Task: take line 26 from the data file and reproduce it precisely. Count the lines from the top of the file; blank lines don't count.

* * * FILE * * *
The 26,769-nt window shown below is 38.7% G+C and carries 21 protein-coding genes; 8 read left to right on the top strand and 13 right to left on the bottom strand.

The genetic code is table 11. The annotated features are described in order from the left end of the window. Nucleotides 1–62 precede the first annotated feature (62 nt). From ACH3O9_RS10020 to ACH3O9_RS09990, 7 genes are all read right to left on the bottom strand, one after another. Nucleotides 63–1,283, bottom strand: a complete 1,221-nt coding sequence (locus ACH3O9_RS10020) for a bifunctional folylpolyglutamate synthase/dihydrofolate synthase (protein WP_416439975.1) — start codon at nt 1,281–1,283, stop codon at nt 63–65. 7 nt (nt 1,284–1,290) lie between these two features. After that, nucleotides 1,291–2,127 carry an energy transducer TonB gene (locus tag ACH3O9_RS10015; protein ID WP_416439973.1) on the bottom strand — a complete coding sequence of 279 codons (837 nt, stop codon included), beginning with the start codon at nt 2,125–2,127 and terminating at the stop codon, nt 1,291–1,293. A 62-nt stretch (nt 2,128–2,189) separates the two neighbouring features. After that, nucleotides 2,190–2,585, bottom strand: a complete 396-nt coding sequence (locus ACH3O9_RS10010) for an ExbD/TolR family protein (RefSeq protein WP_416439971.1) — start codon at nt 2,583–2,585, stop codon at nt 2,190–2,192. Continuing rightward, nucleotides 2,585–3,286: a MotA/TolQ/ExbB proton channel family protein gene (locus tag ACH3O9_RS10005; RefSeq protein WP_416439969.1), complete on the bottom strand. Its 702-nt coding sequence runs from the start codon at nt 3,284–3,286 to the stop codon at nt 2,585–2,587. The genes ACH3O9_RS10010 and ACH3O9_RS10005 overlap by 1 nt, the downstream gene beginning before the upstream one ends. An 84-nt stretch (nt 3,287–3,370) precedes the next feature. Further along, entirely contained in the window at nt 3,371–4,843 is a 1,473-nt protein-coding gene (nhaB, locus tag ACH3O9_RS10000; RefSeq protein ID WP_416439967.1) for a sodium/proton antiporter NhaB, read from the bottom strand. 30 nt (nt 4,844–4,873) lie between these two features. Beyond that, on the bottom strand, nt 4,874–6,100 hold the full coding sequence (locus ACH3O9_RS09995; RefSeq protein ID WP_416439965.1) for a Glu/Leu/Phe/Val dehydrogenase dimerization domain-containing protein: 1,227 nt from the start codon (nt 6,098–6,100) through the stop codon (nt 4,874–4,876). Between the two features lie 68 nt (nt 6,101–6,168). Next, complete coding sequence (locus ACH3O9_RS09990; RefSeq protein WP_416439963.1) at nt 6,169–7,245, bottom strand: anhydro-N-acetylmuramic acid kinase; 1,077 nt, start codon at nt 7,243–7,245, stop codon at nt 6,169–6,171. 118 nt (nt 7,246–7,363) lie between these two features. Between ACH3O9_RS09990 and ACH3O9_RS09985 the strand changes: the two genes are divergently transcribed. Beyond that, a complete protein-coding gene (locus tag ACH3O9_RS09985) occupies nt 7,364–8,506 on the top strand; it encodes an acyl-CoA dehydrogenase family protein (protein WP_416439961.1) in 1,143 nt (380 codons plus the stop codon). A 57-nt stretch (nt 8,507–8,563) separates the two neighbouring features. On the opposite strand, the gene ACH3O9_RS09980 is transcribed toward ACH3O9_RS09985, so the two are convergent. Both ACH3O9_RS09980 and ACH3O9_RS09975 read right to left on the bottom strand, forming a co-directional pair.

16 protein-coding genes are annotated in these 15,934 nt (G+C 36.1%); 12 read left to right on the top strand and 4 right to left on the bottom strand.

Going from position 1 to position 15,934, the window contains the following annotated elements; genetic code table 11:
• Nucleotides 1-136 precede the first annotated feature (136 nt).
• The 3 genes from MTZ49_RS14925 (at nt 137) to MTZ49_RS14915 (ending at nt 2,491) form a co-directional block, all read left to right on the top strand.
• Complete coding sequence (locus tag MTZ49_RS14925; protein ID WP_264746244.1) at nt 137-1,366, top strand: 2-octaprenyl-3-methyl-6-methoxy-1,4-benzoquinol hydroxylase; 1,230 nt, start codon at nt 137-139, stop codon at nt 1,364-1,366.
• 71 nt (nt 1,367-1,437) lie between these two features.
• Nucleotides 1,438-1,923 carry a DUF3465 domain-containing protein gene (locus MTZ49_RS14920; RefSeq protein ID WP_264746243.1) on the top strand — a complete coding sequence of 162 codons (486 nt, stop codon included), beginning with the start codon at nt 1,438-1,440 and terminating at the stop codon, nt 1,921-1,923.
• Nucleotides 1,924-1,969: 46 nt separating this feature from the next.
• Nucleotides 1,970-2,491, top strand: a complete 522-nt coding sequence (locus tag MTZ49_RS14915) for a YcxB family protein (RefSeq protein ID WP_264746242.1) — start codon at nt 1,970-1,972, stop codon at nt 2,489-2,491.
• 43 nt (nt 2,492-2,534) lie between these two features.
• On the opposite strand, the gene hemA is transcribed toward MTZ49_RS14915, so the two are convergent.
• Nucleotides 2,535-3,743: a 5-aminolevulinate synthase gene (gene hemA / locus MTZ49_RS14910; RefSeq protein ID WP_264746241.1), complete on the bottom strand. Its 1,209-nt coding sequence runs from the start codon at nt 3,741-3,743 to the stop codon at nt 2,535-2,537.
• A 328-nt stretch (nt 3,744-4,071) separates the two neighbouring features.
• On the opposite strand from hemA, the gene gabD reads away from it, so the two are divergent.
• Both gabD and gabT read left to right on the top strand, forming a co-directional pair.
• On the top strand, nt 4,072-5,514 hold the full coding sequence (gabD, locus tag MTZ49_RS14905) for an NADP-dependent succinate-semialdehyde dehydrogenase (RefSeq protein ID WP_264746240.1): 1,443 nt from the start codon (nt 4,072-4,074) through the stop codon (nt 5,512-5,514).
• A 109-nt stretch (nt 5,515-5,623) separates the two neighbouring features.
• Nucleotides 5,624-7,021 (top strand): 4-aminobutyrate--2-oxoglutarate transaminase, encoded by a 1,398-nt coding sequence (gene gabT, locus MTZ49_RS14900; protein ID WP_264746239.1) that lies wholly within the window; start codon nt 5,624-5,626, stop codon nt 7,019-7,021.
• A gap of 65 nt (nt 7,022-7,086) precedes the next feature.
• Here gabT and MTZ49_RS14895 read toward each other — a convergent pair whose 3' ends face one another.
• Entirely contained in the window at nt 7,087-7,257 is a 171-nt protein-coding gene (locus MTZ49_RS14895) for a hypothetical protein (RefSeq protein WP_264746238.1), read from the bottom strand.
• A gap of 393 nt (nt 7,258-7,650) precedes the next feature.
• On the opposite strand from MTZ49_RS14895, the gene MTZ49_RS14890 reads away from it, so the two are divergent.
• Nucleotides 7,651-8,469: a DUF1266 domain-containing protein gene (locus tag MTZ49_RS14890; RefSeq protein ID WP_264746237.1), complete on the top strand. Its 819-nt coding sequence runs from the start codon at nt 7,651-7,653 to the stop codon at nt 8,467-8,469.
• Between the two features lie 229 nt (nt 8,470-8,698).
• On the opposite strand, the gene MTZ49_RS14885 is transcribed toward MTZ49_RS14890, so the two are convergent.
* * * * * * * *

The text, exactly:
• Nucleotides 7,651-8,469: a DUF1266 domain-containing protein gene (locus tag MTZ49_RS14890; RefSeq protein ID WP_264746237.1), complete on the top strand. Its 819-nt coding sequence runs from the start codon at nt 7,651-7,653 to the stop codon at nt 8,467-8,469.